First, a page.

News, Analysis, Trends, Management Innovations for
Clinical Laboratories and Pathology Groups

Hosted by Robert Michel

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Clinical Laboratories and Pathology Groups

Hosted by Robert Michel
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Lab-on-a-Fiber Technology Continues to Highlight Nano-Scale Clinical Laboratory Diagnostic Testing in Point-of-Care Environments

Ever shrinking “lab-on-a-…” technologies, a boon to medical laboratories and anatomic pathologists in remote resource-strapped regions, also have a place in modern labs

Researchers took another leap forward in reducing the size of clinical laboratory diagnostic tests and observational tools. This demonstration involved lab-on-a-fiber technology and showed promise in both monitoring anatomic pathology biomarkers in vivo and supplementing the abilities of existing lab-on-a-chip and microfluidic devices.

Lab-on-a-Fiber Next Technological Step Toward Miniaturization

In 2013, Dark Daily reported on research into an implantable laboratory-on-a-chip (LOC) for monitoring blood chemistry during chemotherapy. It was a major breakthrough at the time, which promised new and powerful tools for cancer treatment regimens.

However, most LOC systems aren’t designed for wet environments. Also, while microfluidics and flexible membranes allow for smaller footprints and tighter placement, they are still invasive in ways that might make patients uncomfortable or make real-world use less than ideal. And, long-term use brings further complications, such as corrosion or foreign-body granulomas.

Thus, lab-on-a-fiber’s ability to function in vivo, is one of the device’s principal advantages, as ExtremeTech noted.

Lab-on-a-fiber technology addresses many concerns. It is small enough to insert directly into organs, muscle mass, or veins when used as biosensors. And the fibers can return a wealth of information by using light and reflection, while allowing for minimal discomfort and precision placement.

Schematic of the lab-on-a-fiber biosensing principle. A metallic nanostructure supporting a resonant plasmonic mode is integrated on the optical fiber tip. When a molecular binding event occurs at the sensor surface, the reflectance peak associated to the plasmonic mode shifts towards longer wavelengths. (Image and caption copyright: Analyst/The Royal Society of Chemistry.)

The Past and Future of Scaling Clinical Laboratory Testing

Dark Daily has followed these miniaturization trends for years starting with their earliest stages. A detailed timeline of developments can be viewed in “Lab-on-a-Chip Diagnostics: When Will Clinical Laboratories See the Revolution?” from 2016.

Additional Dark Daily “lab-on-a-…” coverage includes:

In the past year, a myriad of lab-on-a-fiber applications also have received media coverage, including:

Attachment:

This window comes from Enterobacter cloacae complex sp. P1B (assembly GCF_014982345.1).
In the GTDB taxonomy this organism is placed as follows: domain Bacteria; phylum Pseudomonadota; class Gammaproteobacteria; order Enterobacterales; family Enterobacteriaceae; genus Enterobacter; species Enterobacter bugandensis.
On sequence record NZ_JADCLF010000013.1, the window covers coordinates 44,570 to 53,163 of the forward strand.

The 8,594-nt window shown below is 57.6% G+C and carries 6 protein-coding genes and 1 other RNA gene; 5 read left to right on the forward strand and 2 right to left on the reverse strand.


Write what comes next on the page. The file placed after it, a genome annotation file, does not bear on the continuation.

Developers believe lab-on-a-fiber approaches could offer further adaptability and functionality to other “lab-on-a-…” technologies. For example, as highlighted in Advanced Science News, researchers are employing lab-on-a-fiber technologies to further refine and improve LOC functions and designs.

“As the scientific world moves inexorably to smaller dimensions … The emerging concept of ‘lab‐on‐fiber’ will give the optical fiber platform additional (highly integrated) functionalities,” noted Deepak Uttamchandani, PhD, Vice Dean Research, Faculty of Engineering, and, Robert Blue, PhD, Research Fellow, both at the University of Strathclyde, Glasgow, UK, in their review paper, “Recent Advances In Optical Fiber Devices for Microfluidics Integration.” The paper, published in the Journal of Biophotonics, examined “the recent emergence of miniaturized optical fiber-based sensing and actuating devices that have been successfully integrated into fluidic microchannels that are part of microfluidic and lab‐on‐chip systems.”

Deepak Uttamchandani, PhD

In his review paper on the emerging concept of lab-on-a-fiber, Deepak Uttamchandani, PhD, notes, “The versatility of the optical fiber platform has already allowed researchers to conduct immunoassays in microchannels using both fluorescently‐labelled and label‐free formats whilst gaining advantages of reduced assay time and increased sensitivity.” (Photo copyright: University of Strathclyde.)

Lab-on-a-Fiber: Another Step Forward or a Major Change?

At each milestone in the scaling of clinical laboratory testing, experts and media outlets predicted the demise of big laboratories and the dawn of a POC-centric testing era. Yet, despite 20-plus years of progress, this has yet to happen.

While it is critical for anatomical pathology leaders and clinical laboratory managers to stay abreast of developments in testing technology, much of the innovation behind lab-on-a-fiber remains strictly in the research realm. Challenges to the commercialization of these new techniques include both physical factors, such as design and manufacture of ready-to-use tests, and regulatory concerns, including FDA clearances and payer approval of new assays and diagnostic procedures.

Until researchers and test manufacturers overcome these hurdles, threats to current standards and workflows are minimal. However, much like the gains in scale realized through incorporating lab-on-a-chip concepts into clinical laboratory testing, the research powering these innovations might prove useful in further improving and expanding medical laboratory testing options.

—Jon Stone


Related Information:

Optical Fiber Devices for Microfluidics Integration Open Up New Horizons for Advanced “Lab-on-a-Chip” Technologies

Recent Advances in Optical Fiber Devices for Microfluidics Integration

Lab-on-Fiber Technology: A New Vision for Chemical and Biological Sensing [Abstract]

Lab-on-Fiber Technology: A New Vision for Chemical and Biological Sensing [Full Downloadable PDF]